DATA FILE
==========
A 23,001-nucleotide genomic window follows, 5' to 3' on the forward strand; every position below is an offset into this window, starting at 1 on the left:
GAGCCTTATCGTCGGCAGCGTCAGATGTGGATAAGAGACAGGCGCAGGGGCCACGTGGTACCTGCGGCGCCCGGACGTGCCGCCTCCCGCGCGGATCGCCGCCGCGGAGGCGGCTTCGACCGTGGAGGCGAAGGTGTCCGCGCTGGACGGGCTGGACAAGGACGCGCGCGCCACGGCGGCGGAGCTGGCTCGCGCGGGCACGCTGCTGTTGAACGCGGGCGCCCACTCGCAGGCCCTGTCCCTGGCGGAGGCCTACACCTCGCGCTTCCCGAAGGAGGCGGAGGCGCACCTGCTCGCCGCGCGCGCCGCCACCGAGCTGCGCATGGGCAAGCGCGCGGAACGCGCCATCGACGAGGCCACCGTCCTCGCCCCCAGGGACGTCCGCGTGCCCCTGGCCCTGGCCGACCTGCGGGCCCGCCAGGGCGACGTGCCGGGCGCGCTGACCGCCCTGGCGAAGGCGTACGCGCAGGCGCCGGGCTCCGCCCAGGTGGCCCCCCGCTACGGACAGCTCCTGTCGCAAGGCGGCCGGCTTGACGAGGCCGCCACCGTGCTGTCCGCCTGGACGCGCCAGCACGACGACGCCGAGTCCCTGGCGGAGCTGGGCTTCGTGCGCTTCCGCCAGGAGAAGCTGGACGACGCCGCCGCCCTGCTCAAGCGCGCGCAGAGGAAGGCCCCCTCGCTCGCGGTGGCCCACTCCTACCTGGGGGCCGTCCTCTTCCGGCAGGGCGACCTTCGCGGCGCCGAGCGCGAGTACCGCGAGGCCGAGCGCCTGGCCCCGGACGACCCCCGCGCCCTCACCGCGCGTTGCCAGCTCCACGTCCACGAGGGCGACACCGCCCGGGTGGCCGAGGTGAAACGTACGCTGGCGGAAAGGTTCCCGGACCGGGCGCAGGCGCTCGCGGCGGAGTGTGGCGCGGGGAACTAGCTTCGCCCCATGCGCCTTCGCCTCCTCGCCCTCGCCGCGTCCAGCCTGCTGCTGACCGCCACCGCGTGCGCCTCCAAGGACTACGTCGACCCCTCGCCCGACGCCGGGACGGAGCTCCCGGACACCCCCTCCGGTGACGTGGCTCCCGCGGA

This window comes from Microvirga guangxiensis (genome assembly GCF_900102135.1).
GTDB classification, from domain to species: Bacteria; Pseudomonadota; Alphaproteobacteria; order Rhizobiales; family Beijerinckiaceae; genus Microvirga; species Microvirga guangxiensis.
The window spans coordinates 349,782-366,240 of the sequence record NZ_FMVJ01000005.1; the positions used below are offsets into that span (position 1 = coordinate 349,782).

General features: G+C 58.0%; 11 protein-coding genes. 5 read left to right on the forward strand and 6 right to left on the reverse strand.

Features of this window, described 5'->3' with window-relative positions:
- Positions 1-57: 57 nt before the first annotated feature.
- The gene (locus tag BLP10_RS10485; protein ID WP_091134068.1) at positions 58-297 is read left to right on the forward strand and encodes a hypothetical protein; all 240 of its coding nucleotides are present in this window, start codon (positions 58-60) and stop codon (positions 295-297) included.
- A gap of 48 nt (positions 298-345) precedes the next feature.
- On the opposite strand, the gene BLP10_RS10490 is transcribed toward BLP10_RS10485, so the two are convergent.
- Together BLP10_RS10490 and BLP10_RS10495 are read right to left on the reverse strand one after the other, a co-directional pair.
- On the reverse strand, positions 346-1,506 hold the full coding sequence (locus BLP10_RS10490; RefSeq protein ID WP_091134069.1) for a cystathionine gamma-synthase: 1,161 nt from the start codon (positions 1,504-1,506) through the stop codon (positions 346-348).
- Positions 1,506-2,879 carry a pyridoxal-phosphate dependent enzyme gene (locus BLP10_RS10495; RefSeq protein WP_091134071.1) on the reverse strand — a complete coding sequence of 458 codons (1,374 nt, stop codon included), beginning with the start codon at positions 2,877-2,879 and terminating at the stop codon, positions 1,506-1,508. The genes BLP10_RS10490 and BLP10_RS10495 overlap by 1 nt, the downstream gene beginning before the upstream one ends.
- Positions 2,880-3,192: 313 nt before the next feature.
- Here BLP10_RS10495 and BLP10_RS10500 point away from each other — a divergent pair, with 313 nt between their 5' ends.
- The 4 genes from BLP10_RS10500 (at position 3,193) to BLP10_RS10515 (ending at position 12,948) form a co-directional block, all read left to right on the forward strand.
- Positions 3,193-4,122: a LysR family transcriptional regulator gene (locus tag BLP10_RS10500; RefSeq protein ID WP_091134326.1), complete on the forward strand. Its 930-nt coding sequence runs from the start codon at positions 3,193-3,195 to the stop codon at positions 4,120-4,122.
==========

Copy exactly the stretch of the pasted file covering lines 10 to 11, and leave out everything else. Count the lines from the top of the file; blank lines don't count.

- A gap of 48 nt (positions 298-345) precedes the next feature.
- On the opposite strand, the gene BLP10_RS10490 is transcribed toward BLP10_RS10485, so the two are convergent.